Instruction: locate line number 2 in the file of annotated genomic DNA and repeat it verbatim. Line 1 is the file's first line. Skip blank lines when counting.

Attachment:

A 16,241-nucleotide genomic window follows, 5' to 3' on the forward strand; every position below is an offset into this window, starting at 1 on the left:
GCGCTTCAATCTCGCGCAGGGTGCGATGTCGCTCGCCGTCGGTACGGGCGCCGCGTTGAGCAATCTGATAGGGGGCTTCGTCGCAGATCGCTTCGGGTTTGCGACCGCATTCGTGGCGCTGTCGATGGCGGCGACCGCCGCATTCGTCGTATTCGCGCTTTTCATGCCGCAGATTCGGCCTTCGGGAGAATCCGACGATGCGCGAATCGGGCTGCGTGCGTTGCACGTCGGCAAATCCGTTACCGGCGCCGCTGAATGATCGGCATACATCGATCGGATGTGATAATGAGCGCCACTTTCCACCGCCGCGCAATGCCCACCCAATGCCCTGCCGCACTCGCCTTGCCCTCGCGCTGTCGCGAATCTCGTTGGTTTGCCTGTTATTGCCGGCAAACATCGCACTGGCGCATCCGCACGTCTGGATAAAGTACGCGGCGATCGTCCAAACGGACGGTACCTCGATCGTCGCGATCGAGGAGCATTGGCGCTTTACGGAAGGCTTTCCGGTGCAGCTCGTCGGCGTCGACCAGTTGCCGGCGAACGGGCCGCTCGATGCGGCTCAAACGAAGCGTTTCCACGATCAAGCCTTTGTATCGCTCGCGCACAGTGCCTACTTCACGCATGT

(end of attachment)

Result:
GCGCTTCAATCTCGCGCAGGGTGCGATGTCGCTCGCCGTCGGTACGGGCGCCGCGTTGAGCAATCTGATAGGGGGCTTCGTCGCAGATCGCTTCGGGTTTGCGACCGCATTCGTGGCGCTGTCGATGGCGGCGACCGCCGCATTCGTCGTATTCGCGCTTTTCATGCCGCAGATTCGGCCTTCGGGAGAATCCGACGATGCGCGAATCGGGCTGCGTGCGTTGCACGTCGGCAAATCCGTTACCGGCGCCGCTGAATGATCGGCATACATCGATCGGATGTGATAATGAGCGCCACTTTCCACCGCCGCGCAATGCCCACCCAATGCCCTGCCGCACTCGCCTTGCCCTCGCGCTGTCGCGAATCTCGTTGGTTTGCCTGTTATTGCCGGCAAACATCGCACTGGCGCATCCGCACGTCTGGATAAAGTACGCGGCGATCGTCCAAACGGACGGTACCTCGATCGTCGCGATCGAGGAGCATTGGCGCTTTACGGAAGGCTTTCCGGTGCAGCTCGTCGGCGTCGACCAGTTGCCGGCGAACGGGCCGCTCGATGCGGCTCAAACGAAGCGTTTCCACGATCAAGCCTTTGTATCGCTCGCGCACAGTGCCTACTTCACGCATGT